In recent years there has been a growing concern about this country's impending loss of technological superiority. I believe a large part of the blame can be placed on the technical management system that has evolved in this country.

The ability of our technological society to compete and prosper depends on the innovative men and women who create, design and build the products that give the American people the highest standard of living in the world. Yet, the very people who perform these important tasks do not get the recognition and pay that encourage them to continue to make the necessary contributions. The reason for this is that in most American institutions the road to the big money and prestige is management.

Lee Iacocca was hired to rescue Chrysler for a salary package that reportedly exceeds a million dollars a year. However, it does not take a million-dollar auto executive to figure out what the auto buyer wants: a fuel-efficient car at a reasonable cost. Trouble is, it does take someone special to come up with an automobile that meets those criteria. It requires talented engineers and designers.

In most technological hierarchies today, advancement means promotion to management. Money, power and whatever freedom exists are found in management. Companies hire highly trained men and women. Then, those who show the most ingenuity and technical potential are promoted to "technical management."

All too often, technical management stifles creativity. A highly innovative engineer is promoted to management. As a manager he will direct several innovative people, have input to many projects. In theory, this is an excellent system as long as the manager can continue to function as an engineer. But our manager is soon stymied by the pressures of his new position. Paper work generated by the technical managers above him requires more and more attention. There is less time to devote to the technical aspects of his job. Technical obsolescence sets in.

Instead of continuing to contribute, our manager becomes a hindrance. He no longer completely understands the technology. To justify his existence and maintain control, he joins the managers above him in manufacturing paper work. Our manager constrains the project in the straitjacket of his technical ignorance, burying the innovative staff in a blizzard of paper.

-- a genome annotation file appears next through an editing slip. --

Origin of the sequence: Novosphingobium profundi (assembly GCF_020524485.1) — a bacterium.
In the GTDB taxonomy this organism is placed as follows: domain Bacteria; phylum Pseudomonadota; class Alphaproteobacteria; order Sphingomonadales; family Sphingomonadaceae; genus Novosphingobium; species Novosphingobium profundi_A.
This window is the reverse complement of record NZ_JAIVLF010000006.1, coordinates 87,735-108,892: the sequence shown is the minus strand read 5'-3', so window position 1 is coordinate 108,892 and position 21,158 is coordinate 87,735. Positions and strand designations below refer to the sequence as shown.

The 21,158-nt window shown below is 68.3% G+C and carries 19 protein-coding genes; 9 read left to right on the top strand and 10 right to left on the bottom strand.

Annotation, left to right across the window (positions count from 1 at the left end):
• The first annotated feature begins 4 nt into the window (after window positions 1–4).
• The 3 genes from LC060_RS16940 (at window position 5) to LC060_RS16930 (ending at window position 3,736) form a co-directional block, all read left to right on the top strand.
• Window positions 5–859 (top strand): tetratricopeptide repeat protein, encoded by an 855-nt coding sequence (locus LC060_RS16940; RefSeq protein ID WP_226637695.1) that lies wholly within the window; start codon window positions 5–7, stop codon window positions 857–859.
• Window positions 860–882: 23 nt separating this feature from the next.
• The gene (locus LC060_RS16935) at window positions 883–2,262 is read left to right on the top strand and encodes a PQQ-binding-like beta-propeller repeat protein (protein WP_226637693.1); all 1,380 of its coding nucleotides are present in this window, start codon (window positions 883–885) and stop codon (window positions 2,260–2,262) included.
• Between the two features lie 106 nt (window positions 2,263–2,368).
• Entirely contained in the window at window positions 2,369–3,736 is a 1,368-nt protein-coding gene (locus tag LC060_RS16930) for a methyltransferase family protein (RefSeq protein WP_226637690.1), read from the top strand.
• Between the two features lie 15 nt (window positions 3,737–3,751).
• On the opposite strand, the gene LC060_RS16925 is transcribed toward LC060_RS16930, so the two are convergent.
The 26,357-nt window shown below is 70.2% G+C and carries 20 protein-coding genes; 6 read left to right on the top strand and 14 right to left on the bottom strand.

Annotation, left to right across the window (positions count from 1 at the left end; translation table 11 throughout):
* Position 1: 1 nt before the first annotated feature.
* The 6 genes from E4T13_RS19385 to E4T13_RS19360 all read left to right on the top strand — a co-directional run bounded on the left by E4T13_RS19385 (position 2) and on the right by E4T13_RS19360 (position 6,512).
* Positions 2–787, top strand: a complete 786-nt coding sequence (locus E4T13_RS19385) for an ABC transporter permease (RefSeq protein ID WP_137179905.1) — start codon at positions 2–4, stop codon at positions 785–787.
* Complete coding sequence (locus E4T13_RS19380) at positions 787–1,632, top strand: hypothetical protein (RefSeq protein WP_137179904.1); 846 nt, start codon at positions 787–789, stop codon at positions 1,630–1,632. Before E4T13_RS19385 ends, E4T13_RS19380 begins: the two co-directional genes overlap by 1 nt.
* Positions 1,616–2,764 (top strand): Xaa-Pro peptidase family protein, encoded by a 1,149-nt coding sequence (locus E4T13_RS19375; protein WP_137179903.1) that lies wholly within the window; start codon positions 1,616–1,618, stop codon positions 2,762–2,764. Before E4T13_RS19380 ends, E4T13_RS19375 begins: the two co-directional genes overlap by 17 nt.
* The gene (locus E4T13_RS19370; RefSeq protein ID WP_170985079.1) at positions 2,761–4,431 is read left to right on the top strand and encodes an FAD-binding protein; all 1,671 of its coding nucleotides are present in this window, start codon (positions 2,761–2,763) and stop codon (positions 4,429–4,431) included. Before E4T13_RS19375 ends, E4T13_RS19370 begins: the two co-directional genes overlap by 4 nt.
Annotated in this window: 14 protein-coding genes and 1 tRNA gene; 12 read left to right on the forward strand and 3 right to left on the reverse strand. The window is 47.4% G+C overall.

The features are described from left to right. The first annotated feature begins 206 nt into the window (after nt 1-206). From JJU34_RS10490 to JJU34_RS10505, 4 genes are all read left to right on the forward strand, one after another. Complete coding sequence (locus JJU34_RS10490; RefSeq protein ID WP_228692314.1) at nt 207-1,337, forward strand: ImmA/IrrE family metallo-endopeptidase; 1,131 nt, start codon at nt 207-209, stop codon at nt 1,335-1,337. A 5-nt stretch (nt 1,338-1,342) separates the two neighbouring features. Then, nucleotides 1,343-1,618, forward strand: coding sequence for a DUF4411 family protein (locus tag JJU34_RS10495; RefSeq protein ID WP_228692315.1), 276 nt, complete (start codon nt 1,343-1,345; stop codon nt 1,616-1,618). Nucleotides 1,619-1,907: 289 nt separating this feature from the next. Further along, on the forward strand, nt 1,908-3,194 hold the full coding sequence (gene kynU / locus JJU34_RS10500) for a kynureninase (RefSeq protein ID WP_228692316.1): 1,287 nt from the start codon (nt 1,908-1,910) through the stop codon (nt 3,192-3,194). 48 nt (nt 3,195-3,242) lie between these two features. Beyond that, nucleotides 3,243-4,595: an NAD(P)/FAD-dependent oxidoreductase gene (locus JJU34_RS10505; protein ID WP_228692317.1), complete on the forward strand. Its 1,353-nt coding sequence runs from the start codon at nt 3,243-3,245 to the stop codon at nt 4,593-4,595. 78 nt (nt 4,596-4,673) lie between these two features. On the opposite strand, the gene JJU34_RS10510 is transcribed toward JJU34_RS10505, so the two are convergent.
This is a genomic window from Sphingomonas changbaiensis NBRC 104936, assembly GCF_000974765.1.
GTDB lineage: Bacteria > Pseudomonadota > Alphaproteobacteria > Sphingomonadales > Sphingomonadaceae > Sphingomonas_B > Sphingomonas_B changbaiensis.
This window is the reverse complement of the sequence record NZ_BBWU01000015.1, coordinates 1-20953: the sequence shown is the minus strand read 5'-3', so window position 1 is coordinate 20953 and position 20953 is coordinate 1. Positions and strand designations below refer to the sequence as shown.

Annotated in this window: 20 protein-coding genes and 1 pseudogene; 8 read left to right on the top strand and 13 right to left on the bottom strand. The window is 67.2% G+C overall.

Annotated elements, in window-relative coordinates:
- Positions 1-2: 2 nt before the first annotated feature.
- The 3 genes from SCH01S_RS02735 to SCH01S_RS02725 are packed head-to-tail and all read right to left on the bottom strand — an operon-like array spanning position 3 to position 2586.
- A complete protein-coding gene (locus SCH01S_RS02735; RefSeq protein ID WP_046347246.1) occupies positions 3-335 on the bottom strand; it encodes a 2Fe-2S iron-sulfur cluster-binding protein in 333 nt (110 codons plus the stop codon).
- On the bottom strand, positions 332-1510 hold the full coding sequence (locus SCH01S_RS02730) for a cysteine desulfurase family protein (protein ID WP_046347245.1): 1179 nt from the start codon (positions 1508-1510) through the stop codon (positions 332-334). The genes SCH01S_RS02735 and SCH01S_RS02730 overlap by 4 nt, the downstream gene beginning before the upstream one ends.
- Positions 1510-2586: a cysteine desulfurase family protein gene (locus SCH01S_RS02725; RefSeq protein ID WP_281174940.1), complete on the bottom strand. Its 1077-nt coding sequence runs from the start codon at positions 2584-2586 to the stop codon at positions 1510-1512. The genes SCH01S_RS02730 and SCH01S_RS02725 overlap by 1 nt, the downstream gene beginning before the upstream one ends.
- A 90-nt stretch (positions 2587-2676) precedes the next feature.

Because the managers above our manager are already once removed from technology, they are often technically obsolete. They justify their existence by the paper work they generate. The paper generated also justifies the need for more management personnel under them to "manage" the flow of paper.

In an effort to justify the existence of research and development and its own existence, management develops programs where the outcome can be predicted. (Congress has declared that government-sponsored research must be "relevant" and the researcher be "accountable.") This results in insignificant improvements of existing products--"new and improved" products, advances direct from the public relations office. Real technological advancement is doomed.

During troubled economic times, a shortsighted management is quick to cut a research program. All too often this results in a reduction in the number of researchers, but not in the number of managers. The ratio of management to research personnel increases, further stifling innovation.

The solutions to technical sterility are not simple. As a start, we must recognize that the creative process requires the freedom to try new and unconventional approaches to problems. This implies a high risk of failure. However, the learning experience that often accompanies scientific failure has more than once spawned invention or research that led to a Nobel Prize. "High accountability research" is the incubator of the technical bureaucracy that strangles progress.

It is interesting to speculate on the outcome of Alexander Fleming's discovery of penicillin had his research been carried out in a climate of "relevant" research. What would have been the reaction of his immediate supervisor had Fleming written the following in his monthly progress report? "Large quantities of the staphylococcus being grown for the experiment were destroyed by a curious mold that accidentally formed on the culture plate. I recommend that we begin an immediate investigation to determine the origin of the mold's antibacterial powers."

I believe that most of today's technical managers would have rejected Fleming's proposal: "We can't spend our time studying some moldy plates. Besides, the study is not covered in our technical objective or in our five-year plan."

In addition to research freedom, innovative scientists and engineers must have recognition and rewards for their technical accomplishments. They must not be placed in the position where their only reward is "promotion" to technical management. Once promoted, they will all too often sharpen their pencils and join the memo brigade, thus further strangling innovation.

The reward that will work is the same one management uses to reward itself: money. Although creative individuals are often motivated by other than monetary considerations, payment for a significant accomplishment constitutes a reward and recognition, both of which are important driving forces behind most human endeavors.

As this country struggles with its uncertain outlook for energy, it faces many difficult technical problems. Given the proper environment, scientists and engineers guided by an informed management can solve those problems.